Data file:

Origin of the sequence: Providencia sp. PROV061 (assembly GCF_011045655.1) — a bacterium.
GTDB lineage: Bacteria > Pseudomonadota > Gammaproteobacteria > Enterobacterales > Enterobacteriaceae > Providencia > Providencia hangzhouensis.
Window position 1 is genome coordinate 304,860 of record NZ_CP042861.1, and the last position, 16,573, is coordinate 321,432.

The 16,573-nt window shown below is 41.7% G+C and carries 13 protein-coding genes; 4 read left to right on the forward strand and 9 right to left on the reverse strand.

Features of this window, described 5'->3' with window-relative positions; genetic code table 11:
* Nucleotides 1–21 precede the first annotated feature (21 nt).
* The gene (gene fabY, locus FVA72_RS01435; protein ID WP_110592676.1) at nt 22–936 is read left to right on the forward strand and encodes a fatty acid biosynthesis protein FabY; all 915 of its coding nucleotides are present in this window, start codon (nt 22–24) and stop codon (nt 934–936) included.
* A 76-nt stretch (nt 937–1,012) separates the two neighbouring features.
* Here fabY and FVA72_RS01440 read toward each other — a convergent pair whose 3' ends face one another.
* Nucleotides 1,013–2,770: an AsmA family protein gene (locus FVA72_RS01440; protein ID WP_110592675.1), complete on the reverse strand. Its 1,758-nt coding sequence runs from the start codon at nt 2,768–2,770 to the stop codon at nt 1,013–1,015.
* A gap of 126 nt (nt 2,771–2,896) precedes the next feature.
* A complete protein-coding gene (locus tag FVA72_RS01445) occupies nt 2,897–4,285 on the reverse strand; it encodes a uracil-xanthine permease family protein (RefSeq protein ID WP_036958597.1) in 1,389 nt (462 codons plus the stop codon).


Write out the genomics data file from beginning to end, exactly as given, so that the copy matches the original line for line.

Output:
Origin of the sequence: Providencia sp. PROV061 (assembly GCF_011045655.1) — a bacterium.
GTDB lineage: Bacteria > Pseudomonadota > Gammaproteobacteria > Enterobacterales > Enterobacteriaceae > Providencia > Providencia hangzhouensis.
Window position 1 is genome coordinate 304,860 of record NZ_CP042861.1, and the last position, 16,573, is coordinate 321,432.

The 16,573-nt window shown below is 41.7% G+C and carries 13 protein-coding genes; 4 read left to right on the forward strand and 9 right to left on the reverse strand.

Features of this window, described 5'->3' with window-relative positions; genetic code table 11:
* Nucleotides 1–21 precede the first annotated feature (21 nt).
* The gene (gene fabY, locus FVA72_RS01435; protein ID WP_110592676.1) at nt 22–936 is read left to right on the forward strand and encodes a fatty acid biosynthesis protein FabY; all 915 of its coding nucleotides are present in this window, start codon (nt 22–24) and stop codon (nt 934–936) included.
* A 76-nt stretch (nt 937–1,012) separates the two neighbouring features.
* Here fabY and FVA72_RS01440 read toward each other — a convergent pair whose 3' ends face one another.
* Nucleotides 1,013–2,770: an AsmA family protein gene (locus FVA72_RS01440; protein ID WP_110592675.1), complete on the reverse strand. Its 1,758-nt coding sequence runs from the start codon at nt 2,768–2,770 to the stop codon at nt 1,013–1,015.
* A gap of 126 nt (nt 2,771–2,896) precedes the next feature.
* A complete protein-coding gene (locus tag FVA72_RS01445) occupies nt 2,897–4,285 on the reverse strand; it encodes a uracil-xanthine permease family protein (RefSeq protein ID WP_036958597.1) in 1,389 nt (462 codons plus the stop codon).